Malaysia cripples cash-rich syndicate helping illegal foreign workers evade the law

KLIA and KLIA2 are the easiest points for the movement of foreign workers and illegal immigrants, said a source.
KLIA and KLIA2 are the easiest points for the movement of foreign workers and illegal immigrants, said a source.ST PHOTO: LIM YAOHUI

PUTRAJAYA (THE STAR/ASIA NEWS NETWORK) - Malaysian authorities have crippled a criminal gang that raked in RM14.5 million (S$4.7 million) in the last four years to help illegal foreign workers and foreigners with expired visas to remain the country.

Sources say the authorities have arrested 46 people, including 27 Immigration officers and 14 agents for foreign workers, in an operation named Ops Selat (Operation Strait).

They were nabbed on Monday in the blitz in Putrajaya, Selangor state, Johor Baru, Kota Kinabalu (Sabah) and Kuching (Sarawak).

The immigration officers involved in the syndicate have been living the "high life" after being paid money from their illegal activities in the last four years.

"We believe that some had purchased houses, cars, branded handbags, jewellery and plots of land," said a source close to the Malaysian Anti-Corruption Commission (MACC).

"So luxurious was their lifestyle that some could even afford to buy a collection of watches at RM30,000 and a gaming computer worth RM18,000, " the source said.

Intelligence revealed that the gang provided two main services, and that they had serviced at least 30,000 foreign workers and other illegal immigrants over the years.

One scheme was called "flying passport" and the other "counter facilities".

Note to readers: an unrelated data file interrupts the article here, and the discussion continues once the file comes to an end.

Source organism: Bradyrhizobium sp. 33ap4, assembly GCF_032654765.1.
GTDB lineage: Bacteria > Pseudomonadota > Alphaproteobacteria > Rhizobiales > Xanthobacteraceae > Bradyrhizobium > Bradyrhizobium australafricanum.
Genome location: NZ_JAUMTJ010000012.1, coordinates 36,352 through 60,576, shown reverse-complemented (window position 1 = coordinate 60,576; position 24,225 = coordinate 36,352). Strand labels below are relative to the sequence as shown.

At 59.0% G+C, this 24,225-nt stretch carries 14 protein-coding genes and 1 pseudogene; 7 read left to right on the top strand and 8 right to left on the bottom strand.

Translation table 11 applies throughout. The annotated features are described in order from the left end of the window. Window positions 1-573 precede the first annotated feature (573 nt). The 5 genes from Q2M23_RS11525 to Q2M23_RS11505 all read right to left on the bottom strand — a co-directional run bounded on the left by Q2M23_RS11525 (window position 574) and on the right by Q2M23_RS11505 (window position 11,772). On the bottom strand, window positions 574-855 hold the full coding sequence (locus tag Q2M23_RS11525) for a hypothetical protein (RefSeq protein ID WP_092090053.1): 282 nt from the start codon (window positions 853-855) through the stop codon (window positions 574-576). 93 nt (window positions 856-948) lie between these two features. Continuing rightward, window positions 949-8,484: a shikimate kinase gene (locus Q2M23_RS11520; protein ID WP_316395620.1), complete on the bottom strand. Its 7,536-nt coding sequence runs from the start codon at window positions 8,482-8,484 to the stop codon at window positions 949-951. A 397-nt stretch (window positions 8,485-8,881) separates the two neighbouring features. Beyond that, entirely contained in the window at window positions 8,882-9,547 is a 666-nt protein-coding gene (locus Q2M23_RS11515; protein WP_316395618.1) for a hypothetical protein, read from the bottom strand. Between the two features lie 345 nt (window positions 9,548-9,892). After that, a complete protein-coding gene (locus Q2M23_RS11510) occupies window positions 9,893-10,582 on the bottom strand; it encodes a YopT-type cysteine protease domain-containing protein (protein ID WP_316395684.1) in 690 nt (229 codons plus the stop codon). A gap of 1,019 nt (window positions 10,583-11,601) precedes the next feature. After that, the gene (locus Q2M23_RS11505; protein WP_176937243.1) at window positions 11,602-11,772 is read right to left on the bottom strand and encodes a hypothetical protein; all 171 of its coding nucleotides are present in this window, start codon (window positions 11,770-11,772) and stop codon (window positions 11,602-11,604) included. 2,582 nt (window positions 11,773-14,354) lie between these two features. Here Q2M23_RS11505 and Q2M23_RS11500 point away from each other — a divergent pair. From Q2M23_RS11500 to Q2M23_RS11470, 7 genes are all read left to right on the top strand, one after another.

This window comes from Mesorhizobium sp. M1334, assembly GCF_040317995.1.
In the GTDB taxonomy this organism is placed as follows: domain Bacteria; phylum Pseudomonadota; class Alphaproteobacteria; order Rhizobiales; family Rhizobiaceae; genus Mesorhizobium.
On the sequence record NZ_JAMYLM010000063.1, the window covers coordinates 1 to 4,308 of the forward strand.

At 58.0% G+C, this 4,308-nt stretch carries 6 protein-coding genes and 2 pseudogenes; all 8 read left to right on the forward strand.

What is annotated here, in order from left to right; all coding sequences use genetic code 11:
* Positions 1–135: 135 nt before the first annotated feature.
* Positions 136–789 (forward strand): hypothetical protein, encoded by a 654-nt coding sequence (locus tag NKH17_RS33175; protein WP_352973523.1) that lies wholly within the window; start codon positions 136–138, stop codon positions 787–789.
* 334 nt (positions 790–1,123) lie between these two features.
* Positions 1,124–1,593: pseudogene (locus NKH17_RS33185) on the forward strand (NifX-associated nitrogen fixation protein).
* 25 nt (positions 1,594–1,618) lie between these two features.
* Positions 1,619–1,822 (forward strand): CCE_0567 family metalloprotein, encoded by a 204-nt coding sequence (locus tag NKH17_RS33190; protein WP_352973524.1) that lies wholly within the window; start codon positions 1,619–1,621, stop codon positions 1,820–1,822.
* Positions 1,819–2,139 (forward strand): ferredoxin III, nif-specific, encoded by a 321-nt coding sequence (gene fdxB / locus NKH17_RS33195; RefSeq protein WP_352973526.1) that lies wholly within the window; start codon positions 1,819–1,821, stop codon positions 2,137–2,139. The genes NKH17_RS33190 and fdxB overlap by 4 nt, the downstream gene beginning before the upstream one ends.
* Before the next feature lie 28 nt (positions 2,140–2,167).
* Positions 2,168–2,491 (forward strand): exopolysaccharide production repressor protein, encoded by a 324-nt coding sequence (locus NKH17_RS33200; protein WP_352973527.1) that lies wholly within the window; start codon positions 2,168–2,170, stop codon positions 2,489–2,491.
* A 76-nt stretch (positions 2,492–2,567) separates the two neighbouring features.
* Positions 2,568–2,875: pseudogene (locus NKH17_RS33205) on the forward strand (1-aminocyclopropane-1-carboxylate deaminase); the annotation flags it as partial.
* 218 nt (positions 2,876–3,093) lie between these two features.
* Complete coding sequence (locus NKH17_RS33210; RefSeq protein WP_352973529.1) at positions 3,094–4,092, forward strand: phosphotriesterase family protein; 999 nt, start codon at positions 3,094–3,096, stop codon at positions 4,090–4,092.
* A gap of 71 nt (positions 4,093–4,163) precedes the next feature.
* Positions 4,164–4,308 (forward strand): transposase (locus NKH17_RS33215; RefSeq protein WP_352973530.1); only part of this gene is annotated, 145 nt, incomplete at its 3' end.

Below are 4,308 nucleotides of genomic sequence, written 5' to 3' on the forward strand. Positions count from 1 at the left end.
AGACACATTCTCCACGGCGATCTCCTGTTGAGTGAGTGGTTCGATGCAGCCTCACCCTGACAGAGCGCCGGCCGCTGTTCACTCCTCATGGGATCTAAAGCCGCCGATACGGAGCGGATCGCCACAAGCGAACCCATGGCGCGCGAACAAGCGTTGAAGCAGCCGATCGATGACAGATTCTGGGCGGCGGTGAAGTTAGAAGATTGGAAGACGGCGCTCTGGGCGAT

Foreigners who committed various offences under the Immigration Act, including failure to produce return air tickets and not having sufficient cash, came to the syndicate for help.

"The intel showed that KLIA and KLIA2 are the easiest points for the movement of foreign workers and illegal immigrants," the source said, referring to the two terminals of the Kuala Lumpur International Airport.

"The MACC and the Immigration Department have taken action before, but somehow it did not scare them off or affect the rest."

Under the "flying passport" scam, the agents of these foreign workers would collect passports belonging those whose social visit passes have expired, which would otherwise force them to immediately leave Malaysia.

These passports would instead be marked with official, not fake, immigration's exit and entry stamps by the syndicate.

These would allow their work permits or visit passes to be extended, without their clients having to come down to the immigration department to explain themselves or get deported.

The "counter facilities" at KLIA and KLIA2 helped illegal immigrants who have been barred from re-entering Malaysia, or whose visas have expired.

For a fee of between RM500 and RM6,000, officers at the airports would turn a blind eye so that these foreigners could return to their countries of origin and then re-enter Malaysia, according to sources.

The syndicate was hard to uncover as everyone was paid in cash.

"There was no proof of activities as all transactions were made in cash and (they) were paid by agents at different locations. There are also those who use third party accounts for the purpose.

"However, investigators managed to uncover the syndicate and its activities by going undercover. That was how authorities managed to nab the culprits, " said one source.